The island and the area have a rich history, and it is because of these humble little creatures, the Beavers, that this area was explored and settled and built up into the community that it is today. So I often tell my visitors that if they ever see a Beaver to thank them for their vacation, without them this land would not have been settled, the historic sites would not exist and I wouldn’t have the wonderful job of sharing that heritage with them.


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This year for April Fool’s Day Rob and I decided to play our own little joke. At midnight we both posted a picture of Rob, grinning, holding a pregnancy test, to our Facebook walls; in the hopes to create a gossipy stir amongst our friends and family. (We are NOT pregnant; we checked we didn’t want Karma to bite us in the butt.) Now, this may seem a little cruel to some, giving false hope to our loved ones. But allow me to explain why we did this;

Rob and I have been married 1yr+, we’ll have been together for only 3years this summer.

Now in our society there are certain expectations for the timing of your life as you grow older. You should date someone for a while, then get engaged, have a long engagement, throw a wedding that will drown you in debt but impress all your “friends” and family, then when you’ve been married for 6months-1year, you should get pregnant, commence baby making, helicopter, organic parenting stage, then when your little darling is 2-3years old, you should have another baby, and continue on this cycle for approx. 3-5 little heathens…I mean darling, talented, special, brilliant, children. And so on until you’ve sent them all to college and paved their way in life at any cost, at which point you attempt to retire somewhere and live out the rest of your days being cared for by people who are not your family.

                So according to society, Rob and I should have one baby by now; we are not following the unwritten timeline. AND PEOPLE ASK US ABOUT IT ALL THE TIME! Or feel that it’s ok to insinuate that we might be.  Really people?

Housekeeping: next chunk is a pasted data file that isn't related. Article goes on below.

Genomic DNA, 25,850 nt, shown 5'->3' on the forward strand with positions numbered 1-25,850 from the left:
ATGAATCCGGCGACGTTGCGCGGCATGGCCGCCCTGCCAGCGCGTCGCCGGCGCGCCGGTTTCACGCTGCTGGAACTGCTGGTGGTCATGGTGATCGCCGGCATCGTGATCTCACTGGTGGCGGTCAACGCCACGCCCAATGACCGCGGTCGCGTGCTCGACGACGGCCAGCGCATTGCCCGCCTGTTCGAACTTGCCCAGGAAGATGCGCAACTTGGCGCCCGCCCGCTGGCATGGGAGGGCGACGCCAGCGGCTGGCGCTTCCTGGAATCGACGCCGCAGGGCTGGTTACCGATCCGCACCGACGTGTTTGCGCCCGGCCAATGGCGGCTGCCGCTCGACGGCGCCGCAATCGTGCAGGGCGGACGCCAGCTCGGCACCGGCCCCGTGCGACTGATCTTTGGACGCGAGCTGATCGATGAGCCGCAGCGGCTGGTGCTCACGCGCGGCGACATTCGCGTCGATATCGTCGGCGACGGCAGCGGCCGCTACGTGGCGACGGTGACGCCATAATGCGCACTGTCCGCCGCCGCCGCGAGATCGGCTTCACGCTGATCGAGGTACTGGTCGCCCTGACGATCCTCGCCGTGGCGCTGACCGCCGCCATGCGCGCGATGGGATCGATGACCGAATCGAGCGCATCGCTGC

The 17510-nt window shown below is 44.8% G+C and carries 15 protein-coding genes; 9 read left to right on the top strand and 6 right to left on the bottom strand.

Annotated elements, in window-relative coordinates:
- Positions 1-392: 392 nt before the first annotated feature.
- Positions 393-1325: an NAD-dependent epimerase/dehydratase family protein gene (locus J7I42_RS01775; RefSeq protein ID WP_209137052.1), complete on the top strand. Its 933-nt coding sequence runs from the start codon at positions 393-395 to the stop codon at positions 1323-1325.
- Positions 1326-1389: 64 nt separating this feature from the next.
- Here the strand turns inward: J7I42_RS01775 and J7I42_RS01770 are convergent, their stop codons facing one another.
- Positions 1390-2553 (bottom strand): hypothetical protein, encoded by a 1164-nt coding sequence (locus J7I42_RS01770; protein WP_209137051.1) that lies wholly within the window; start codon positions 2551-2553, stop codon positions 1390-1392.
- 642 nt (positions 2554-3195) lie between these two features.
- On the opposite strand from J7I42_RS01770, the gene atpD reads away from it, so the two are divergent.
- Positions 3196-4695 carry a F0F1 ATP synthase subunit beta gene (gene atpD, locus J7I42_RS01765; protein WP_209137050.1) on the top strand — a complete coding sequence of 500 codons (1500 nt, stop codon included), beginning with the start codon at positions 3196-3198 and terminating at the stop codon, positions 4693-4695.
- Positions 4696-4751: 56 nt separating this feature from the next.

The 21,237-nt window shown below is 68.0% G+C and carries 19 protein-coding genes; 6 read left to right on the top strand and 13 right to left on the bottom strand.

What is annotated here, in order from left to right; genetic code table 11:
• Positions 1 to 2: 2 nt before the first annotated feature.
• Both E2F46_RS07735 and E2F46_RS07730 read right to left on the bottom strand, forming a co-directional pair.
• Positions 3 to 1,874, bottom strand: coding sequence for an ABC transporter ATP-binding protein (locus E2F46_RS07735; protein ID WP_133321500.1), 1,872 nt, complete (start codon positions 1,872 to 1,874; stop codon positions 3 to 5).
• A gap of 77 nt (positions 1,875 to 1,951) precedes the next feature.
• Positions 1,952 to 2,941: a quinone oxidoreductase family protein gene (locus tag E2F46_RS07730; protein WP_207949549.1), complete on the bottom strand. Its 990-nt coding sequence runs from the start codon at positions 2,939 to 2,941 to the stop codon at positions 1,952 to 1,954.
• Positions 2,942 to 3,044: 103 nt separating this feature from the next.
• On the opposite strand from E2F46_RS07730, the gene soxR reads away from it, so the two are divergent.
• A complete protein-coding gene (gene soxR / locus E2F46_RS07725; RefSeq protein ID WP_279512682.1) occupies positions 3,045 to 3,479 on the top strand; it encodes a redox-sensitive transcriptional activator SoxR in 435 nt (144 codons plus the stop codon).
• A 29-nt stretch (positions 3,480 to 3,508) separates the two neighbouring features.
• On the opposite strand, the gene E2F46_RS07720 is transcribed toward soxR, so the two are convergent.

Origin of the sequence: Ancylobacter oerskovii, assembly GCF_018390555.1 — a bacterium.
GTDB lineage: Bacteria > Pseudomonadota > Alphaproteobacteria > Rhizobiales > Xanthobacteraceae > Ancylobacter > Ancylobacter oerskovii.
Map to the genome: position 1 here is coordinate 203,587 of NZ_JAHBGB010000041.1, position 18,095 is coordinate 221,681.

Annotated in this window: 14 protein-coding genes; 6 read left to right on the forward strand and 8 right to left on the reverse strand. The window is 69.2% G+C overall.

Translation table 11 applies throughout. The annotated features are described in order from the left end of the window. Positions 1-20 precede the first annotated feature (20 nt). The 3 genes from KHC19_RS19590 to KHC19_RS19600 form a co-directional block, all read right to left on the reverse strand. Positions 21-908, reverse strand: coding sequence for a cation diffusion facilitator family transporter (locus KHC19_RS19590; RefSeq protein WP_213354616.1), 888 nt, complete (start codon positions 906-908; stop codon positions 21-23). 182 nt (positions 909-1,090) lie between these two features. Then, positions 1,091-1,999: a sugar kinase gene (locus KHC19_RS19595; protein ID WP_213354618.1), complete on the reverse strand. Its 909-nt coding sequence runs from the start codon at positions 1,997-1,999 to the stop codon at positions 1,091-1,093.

Since when is it ok to poke into other people’s lives, particularly with such old-fashioned expectations? Its 2012, we have been blessed with so many wonderful things in the modern world, which has given us more freedom of choice than ever before, let’s have a little respect for people and their choices or lack there-of. We live in a wonderful era, it may not seem like it all the time, but make a study of any period in history you’ll find we have it made here in America.

All I ask is that you take some time to have a meaningful, or fun, or silly, or philosophical conversation. We love those kinds of questions much more than “So, got any little ones on the way? (Or variations thereof)” as they say all nonchalantly, dripping with curiosity. Or go on pinterest and get your baby fix there. Don’t leech it from us poor untraditional 20-somethings

  Now, I’ll get down from my horse and just say this; Rob and I are not in our ideal place to start a family yet. We’d like to at least have a house (which we are currently working on), then we’ll consider it. So in the meantime we are taking measures to stick to the time that is right for us. Though if God decides to bless us with a little one we would be ok. And we’d really appreciate it if everyone quit asking us about it. If we have real news to share of a new addition, I promise it will be all over Facebook as soon as we know.

Me and my Ukelele, not great but getting better.